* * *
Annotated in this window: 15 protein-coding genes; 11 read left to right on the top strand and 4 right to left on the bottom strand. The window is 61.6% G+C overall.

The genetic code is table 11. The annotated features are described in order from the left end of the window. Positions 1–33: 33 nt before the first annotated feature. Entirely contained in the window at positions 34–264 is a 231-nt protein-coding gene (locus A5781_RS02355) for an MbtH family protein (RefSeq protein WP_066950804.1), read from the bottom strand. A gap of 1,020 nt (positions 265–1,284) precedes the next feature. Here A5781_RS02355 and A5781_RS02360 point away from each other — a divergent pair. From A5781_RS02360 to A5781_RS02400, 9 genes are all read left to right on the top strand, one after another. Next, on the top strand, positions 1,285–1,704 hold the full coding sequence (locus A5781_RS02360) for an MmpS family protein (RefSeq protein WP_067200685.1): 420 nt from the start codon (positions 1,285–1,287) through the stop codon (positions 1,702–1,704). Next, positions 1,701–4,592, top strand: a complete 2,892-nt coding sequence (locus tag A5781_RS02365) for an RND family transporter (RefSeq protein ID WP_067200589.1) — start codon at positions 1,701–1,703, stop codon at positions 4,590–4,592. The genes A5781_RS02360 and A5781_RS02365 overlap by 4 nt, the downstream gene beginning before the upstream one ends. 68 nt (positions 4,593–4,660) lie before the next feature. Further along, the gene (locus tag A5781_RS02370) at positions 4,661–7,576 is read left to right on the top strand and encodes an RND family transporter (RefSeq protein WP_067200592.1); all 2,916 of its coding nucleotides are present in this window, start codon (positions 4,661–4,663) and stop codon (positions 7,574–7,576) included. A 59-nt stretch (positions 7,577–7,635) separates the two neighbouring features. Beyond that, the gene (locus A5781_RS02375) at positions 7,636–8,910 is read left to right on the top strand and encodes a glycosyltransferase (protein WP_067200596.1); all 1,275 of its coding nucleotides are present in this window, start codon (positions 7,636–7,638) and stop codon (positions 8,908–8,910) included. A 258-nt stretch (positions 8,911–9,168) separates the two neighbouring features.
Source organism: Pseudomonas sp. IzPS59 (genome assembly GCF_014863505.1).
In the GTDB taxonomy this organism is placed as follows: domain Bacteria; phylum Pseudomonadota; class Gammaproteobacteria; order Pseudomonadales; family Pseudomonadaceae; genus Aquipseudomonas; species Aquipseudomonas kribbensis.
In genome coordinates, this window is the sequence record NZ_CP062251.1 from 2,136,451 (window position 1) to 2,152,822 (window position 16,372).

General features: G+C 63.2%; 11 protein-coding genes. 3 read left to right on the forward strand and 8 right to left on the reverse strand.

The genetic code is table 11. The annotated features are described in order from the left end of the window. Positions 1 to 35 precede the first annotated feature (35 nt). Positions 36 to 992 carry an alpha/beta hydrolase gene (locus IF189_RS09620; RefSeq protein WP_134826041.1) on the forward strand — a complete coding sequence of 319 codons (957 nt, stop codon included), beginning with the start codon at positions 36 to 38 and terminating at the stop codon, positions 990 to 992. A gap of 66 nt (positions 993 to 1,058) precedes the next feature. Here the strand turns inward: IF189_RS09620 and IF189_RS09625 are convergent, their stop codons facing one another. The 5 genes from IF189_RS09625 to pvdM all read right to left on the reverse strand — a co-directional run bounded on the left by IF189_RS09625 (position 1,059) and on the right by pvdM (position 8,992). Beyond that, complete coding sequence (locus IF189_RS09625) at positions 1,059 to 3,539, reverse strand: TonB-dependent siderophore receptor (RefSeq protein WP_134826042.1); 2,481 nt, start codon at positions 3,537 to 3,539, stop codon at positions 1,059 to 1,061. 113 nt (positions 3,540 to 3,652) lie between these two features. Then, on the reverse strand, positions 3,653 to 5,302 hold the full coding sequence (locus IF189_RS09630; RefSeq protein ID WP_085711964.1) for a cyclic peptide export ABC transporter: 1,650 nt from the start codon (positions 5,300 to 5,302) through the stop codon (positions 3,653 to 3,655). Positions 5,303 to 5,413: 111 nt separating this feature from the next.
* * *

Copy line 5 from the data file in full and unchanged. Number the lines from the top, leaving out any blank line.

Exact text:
In genome coordinates, this window is the sequence record NZ_CP062251.1 from 2,136,451 (window position 1) to 2,152,822 (window position 16,372).